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Alan Diaz/Associated Press

Major League Baseball's winter meetings may be over, but the shock from what transpired on Thursday may linger.

The final days of the event featured a flurry of deals involving All-Star players, as Matt Kemp, Yoenis Cespedes, Mat Latos, Howie Kendrick, Jimmy Rollins, Dee Gordon and Alfredo Simon were all included in separate trades.

Many teams considering whether to deal high-profile players this past week were ultimately swayed by offers featuring young players and prospects in return, with some clubs netting as many as three or four in some deals.

As a result, there was an unprecedented number of high-end prospects traded this week, and even more if you include the other deals made earlier in the offseason.

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Matt Slocum/Associated Press

The winter meetings concluded Thursday with the annual Rule 5 Draft, as 13 players were selected by new teams in the event's major league phase. 

Minor league players become eligible for the draft when they reach their fourth or fifth draft since beginning their professional careers, depending on their ages before signing. A player can only avoid becoming eligible for the draft by being added to his team’s 40-man roster before the aforementioned deadline.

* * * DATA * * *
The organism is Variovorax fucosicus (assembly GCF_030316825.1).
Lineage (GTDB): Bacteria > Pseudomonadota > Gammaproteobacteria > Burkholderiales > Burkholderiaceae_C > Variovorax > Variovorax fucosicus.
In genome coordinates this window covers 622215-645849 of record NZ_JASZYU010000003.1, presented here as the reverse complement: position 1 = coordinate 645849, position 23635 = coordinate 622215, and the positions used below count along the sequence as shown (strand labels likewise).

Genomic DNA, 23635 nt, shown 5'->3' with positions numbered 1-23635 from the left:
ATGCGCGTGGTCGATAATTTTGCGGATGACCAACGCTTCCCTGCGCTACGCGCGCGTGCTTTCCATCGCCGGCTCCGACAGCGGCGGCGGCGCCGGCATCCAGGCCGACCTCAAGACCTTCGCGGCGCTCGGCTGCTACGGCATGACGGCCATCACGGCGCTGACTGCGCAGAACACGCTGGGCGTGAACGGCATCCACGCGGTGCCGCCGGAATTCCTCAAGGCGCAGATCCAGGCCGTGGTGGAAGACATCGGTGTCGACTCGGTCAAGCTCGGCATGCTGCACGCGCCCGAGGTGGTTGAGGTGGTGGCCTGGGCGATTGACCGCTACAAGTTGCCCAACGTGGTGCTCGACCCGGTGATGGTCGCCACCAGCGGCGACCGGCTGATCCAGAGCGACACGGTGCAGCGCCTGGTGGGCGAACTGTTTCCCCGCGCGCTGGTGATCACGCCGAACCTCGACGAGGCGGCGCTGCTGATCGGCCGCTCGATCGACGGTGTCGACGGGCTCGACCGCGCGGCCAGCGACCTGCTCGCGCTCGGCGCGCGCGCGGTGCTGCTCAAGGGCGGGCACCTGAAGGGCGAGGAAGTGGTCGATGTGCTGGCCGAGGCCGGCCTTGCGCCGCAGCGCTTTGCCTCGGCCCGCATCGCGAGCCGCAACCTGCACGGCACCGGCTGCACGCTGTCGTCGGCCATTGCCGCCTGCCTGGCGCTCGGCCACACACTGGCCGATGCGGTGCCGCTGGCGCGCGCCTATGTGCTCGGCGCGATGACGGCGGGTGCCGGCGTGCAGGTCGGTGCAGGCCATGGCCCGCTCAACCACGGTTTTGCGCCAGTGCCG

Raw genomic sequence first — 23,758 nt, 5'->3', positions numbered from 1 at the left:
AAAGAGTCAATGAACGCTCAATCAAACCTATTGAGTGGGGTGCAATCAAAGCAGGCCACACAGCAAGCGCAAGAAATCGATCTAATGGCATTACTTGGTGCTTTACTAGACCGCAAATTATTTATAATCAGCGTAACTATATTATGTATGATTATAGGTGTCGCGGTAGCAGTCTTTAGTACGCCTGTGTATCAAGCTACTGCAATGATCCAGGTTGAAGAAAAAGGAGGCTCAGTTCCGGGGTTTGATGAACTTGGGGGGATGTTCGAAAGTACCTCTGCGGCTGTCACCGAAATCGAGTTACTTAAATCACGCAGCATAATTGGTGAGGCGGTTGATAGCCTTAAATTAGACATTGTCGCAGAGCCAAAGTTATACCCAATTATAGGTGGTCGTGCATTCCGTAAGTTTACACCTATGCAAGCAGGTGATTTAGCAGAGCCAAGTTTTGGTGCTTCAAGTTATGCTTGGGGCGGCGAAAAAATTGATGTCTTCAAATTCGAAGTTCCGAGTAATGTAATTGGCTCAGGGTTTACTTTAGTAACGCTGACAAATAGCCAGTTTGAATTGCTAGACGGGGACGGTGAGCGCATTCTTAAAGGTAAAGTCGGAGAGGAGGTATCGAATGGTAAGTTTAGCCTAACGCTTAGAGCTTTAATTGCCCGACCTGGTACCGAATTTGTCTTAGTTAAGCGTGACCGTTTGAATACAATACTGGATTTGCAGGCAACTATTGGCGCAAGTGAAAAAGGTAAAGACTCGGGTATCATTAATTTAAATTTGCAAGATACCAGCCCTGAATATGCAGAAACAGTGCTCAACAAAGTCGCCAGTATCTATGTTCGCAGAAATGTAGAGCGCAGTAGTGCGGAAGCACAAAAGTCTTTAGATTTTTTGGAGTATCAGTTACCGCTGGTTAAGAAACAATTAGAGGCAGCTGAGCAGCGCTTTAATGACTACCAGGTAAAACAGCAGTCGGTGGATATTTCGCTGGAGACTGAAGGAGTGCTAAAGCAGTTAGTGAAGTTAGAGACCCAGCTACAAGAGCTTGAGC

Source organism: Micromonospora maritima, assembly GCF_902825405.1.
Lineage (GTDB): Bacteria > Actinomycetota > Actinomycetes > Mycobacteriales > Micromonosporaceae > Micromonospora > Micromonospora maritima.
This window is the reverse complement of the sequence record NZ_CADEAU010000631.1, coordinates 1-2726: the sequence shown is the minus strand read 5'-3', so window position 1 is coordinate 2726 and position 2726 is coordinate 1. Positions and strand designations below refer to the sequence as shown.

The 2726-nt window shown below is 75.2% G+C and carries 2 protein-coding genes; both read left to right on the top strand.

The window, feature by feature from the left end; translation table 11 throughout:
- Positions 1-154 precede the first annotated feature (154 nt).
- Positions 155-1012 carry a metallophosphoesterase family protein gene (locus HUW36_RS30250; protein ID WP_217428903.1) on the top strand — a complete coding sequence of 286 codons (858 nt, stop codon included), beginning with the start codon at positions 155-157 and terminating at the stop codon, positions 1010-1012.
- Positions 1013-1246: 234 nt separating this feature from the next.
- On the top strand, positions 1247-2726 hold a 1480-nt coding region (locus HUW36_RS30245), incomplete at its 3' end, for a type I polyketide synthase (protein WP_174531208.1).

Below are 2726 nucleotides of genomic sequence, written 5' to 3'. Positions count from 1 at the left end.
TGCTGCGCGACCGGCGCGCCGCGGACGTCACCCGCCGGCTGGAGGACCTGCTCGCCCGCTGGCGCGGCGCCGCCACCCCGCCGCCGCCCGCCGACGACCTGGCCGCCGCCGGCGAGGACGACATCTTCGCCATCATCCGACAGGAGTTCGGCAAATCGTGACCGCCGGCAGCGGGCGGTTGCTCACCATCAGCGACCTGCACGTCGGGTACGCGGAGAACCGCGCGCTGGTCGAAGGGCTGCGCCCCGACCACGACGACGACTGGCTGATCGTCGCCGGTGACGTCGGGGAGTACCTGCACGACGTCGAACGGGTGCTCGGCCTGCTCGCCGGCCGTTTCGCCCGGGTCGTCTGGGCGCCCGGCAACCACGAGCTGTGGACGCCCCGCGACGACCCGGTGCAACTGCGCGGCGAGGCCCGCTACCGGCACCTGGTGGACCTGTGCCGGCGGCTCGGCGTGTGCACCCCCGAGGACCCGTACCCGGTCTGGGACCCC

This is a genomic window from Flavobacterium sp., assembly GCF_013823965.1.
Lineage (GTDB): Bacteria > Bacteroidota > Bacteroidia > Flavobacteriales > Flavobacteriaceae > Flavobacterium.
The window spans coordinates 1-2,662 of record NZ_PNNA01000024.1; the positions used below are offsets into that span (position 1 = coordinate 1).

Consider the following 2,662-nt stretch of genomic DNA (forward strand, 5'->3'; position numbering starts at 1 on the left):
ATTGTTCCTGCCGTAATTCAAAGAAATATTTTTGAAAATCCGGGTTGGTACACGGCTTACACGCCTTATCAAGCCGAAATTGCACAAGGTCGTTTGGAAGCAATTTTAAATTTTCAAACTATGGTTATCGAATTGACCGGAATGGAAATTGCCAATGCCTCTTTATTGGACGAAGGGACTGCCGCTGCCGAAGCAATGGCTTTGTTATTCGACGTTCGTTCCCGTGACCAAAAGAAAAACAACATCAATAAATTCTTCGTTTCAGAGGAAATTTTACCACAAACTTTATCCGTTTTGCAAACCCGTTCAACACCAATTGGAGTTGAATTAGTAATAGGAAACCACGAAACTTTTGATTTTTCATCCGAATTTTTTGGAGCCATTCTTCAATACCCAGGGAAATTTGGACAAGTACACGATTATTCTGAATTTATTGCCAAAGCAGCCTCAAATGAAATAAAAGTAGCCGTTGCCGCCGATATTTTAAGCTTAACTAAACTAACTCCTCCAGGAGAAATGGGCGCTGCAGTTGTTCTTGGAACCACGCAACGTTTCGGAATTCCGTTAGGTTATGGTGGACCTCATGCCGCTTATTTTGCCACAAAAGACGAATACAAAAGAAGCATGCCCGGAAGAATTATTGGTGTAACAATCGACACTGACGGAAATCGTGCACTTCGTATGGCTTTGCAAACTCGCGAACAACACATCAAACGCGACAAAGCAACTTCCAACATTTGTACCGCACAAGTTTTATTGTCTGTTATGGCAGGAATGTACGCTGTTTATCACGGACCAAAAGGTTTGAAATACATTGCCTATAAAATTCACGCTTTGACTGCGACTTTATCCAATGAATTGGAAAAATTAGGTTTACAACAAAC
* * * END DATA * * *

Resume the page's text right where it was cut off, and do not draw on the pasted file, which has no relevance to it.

Only teams with an available 40-man roster spot are eligible to participate in the event. On top of that, a team must pay $50,000 to claim a player in the draft and then keep him on the major league (25-man) roster for the entire season.

Here's a breakdown of the players selected in this year's Rule 5 Draft and whether they can earn a spot on their respective teams' Opening Day rosters in 2015. 

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The theme of this year’s winter meetings has been late-night deals, or at least it sure feels that way to those of us living on the East Coast.

The baseball world awoke Tuesday to learn that the Chicago White Sox had both agreed to sign David Robertson and traded for Jeff Samardzija, while Wednesday morning brought news of Jon Lester’s decision to sign with the Chicago Cubs.

The Los Angeles Dodgers dominated the overnight scene Wednesday (or Thursday morning) just hours after trading Dee Gordon and Dan Haren to the Miami Marlins as part of a seven-player swap, acquiring second baseman Howie Kendrick from the Los Angeles Angels and then agreeing to a four-year deal with free agent Brandon McCarthy.

Keeping track of the latest news and rumors can get a bit overwhelming, but we've got you covered with the live blog that follows.

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The Pittsburgh Pirates are keeping the gang together.

Having already signed free-agent right-hander A.J. Burnett earlier in the offseason, the Pirates agreed to bring back left-handed pitcher Francisco Liriano on a three-year, $39 million contract on Tuesday, per Robert Murray of MLBDailyRumors.com:

According to Travis Sawchik of the Pittsburgh Tribune-Review, the deal is the largest the Pirates have ever given to a free agent, surpassing the two-year, $17 million pact Russell Martin inked before the 2012 season.